ECJ: Director Liability Under German Law Applies to Directors of insolvent English Limited Company with its COMI in Germany

The European Court of Justice (“ECJ“) on 10 December 2015 issued a decision (case no. C-594/14, Simona Kornhaas v. Thomas Dithmar, available here) that is of immense relevance for all directors, creditors, debtors and insolvency administrators that are active in companies that operate cross-border, especially where the registered seat of the company is not in Germany but rather in another member state of the European Union, but where the centre of the main interest (“COMI”) of the company is in Germany.

The ECJ had to deal with two questions that were brought forward by the German Federal Court of Justice (“Bundesgerichtshof” – “BGH”). The first question was whether an action to seek reimbursement of payments was governed by German insolvency law, the second was whether or not such an action would infringe freedom of establishment under European law.

Under German law a director of a German limited liability company (“GmbH”) can be held liable for payments it made before the opening of an insolvency proceeding but after the company had become either illiquid or overindebted according to the respecitve definitions under German insolvency law, which means that the companies is legally insolvent. Even if the insolvent company is not registered in Germany but only has its COMI in Germany and is thus subject to a German insolvency proceeding, this liability applies and a director, in this case of a private company limited by shares, registered in the United Kingdom, faces such an action.

Underlying facts

In the case at hand a private company limited by shares, registered in the United Kingdom with a branch in Germany, registered with the commercial register at the local court in the city of Jena in Germany and was insolvent according to German statutory law. The director of this company had made payments to creditors of the company after the company was insolvent but before the insolvency proceeding in Germany was opened. the iInsolvency administrator of this company filed an action against the director for reimbursement of the money paid to creditors during this time. Subsequently, all German courts involved, including the BGH, were in favour of the insolvency administrator, but the BGH referred the decision to the EHC in order to confirm that (i) the relevant sec. 64 of the German limited liability company act (“Gesetz betreffend die Gesellschaften mit beschränkter Haftung” – “GmbHG”), though part of a statute for corporations, is legally deemded to be German insolvency law within the meaning of Article 4 (1) of Regulation No 1340/2000 (the “European Insolvency Regulation” – “EIR”) and (ii) that this action does not infringe freedom of establishment under Articles 49 and 54 of the  Treaty on the Functioning of the European Union (‘TFEU”).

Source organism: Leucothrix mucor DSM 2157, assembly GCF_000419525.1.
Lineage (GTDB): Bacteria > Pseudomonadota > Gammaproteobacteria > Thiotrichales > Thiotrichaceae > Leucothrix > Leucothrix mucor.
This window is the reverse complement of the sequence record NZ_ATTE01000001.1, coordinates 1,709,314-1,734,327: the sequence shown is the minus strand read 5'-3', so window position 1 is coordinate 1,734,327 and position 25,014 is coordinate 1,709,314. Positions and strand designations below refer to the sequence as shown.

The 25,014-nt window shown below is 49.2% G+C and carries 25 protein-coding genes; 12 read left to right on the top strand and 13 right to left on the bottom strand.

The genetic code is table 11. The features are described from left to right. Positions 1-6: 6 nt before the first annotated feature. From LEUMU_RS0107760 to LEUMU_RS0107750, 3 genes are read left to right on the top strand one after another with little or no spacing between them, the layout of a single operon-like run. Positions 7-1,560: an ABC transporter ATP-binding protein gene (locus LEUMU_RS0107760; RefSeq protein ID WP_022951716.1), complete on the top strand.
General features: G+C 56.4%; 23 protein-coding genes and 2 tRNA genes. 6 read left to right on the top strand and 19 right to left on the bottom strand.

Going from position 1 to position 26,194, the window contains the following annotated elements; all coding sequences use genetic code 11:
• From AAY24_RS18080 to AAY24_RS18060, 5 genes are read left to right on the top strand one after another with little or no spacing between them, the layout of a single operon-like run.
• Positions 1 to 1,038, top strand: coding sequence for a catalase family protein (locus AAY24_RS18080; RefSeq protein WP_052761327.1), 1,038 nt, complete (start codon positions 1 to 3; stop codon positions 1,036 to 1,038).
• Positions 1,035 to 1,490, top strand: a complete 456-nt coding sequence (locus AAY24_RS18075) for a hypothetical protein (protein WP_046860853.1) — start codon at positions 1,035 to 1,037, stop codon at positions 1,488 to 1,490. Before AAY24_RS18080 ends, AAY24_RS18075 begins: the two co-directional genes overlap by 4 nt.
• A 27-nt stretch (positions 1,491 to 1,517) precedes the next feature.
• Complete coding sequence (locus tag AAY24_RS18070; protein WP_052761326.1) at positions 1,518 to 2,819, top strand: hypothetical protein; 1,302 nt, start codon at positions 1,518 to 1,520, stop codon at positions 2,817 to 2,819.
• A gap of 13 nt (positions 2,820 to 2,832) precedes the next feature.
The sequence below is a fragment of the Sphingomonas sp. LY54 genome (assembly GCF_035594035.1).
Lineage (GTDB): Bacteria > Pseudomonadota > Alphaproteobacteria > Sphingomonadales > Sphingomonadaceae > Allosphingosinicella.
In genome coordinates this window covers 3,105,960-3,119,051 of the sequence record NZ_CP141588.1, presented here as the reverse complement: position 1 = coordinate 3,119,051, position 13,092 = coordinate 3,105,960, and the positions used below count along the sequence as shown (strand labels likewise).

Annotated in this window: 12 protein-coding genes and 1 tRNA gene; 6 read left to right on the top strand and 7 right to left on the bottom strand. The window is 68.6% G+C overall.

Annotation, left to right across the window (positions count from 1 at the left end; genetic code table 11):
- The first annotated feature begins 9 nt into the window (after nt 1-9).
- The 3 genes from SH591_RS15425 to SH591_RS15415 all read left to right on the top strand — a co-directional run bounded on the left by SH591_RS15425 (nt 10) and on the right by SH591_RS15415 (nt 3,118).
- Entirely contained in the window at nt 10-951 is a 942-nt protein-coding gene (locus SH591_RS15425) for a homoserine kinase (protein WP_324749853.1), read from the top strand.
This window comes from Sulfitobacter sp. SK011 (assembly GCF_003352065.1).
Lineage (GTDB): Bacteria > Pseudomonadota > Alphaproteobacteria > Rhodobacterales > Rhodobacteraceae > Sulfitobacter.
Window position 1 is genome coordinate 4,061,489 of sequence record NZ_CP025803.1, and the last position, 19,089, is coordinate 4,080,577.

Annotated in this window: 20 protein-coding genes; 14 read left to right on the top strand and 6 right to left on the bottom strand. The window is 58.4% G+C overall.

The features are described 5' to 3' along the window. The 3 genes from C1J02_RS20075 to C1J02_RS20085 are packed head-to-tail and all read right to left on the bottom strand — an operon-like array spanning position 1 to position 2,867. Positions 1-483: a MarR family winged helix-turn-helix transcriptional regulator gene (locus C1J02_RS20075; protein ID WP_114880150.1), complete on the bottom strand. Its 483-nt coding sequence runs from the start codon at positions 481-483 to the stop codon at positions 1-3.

Answers by the ECJ in summary

The ECJ ruled with respect to the first question raised that an action against a director in the case at hand falls within the scope of Article 4 (1) EIR . With respect to the second question the ECJ ruled that in circumstances like this there is no breach of Articles 49 and 54 TFEU.

This ruling clarifies that sec. 64 GmbhG must be regarded as being covered by the law applicable to insolvency proceedings and their effects within the meaning of Article 4 (1) of Regulation No 1340/2000. This is especially due to the fact, that the wording of sec. 64 GmbHG specifically refers to a liability in case of making payments in a situation in which the company itself is insolvent, referred to as being illiquid or overindebted.

With respect to the second question the ECJ states that sec. 64 GmbH in Germany does not concerns the legal formation of the company in a given member state or it subsequent establishment in another member state and does not, therefore, restrict freedom of establishment. The German legal provisions do not concern the refusal by a host member state to recognise the legal capacity of the company formed in accordance with the law of another member state and they further do not infringe provisions concerning minimum capital and the personal liability of administrators where the capital of that company has not reached the minimum amount laid down. This is why article 49 and 54 of TFEU are not violated by the personal liability of directors of an English limited company pursuant to sec. 64 GmbGH.

Conclusion

it has been under discussion in German legal literature if and to what extent the liability according to sec. 64 GmbHG could be limited by European law. It is now clear that any liability of a director of a foreign company which has its COMI in Germany can be subject to such a liability. Especially in case foreign citizens are managing directors in German entities it is important to apply all the insolvency related rules under German statutory law in order to avoid that such foreign citizend find themselves to be personally liable for payments being made in the past. Notabls, the good faith of payments made prior to opening of the insolvency proceedings but after an insolvency event has occurred does not limit the liability. We would assume, that any comparable liability provisions with respect to other types of companies will also apply. At least it is strongly recommended to be aware of this risk.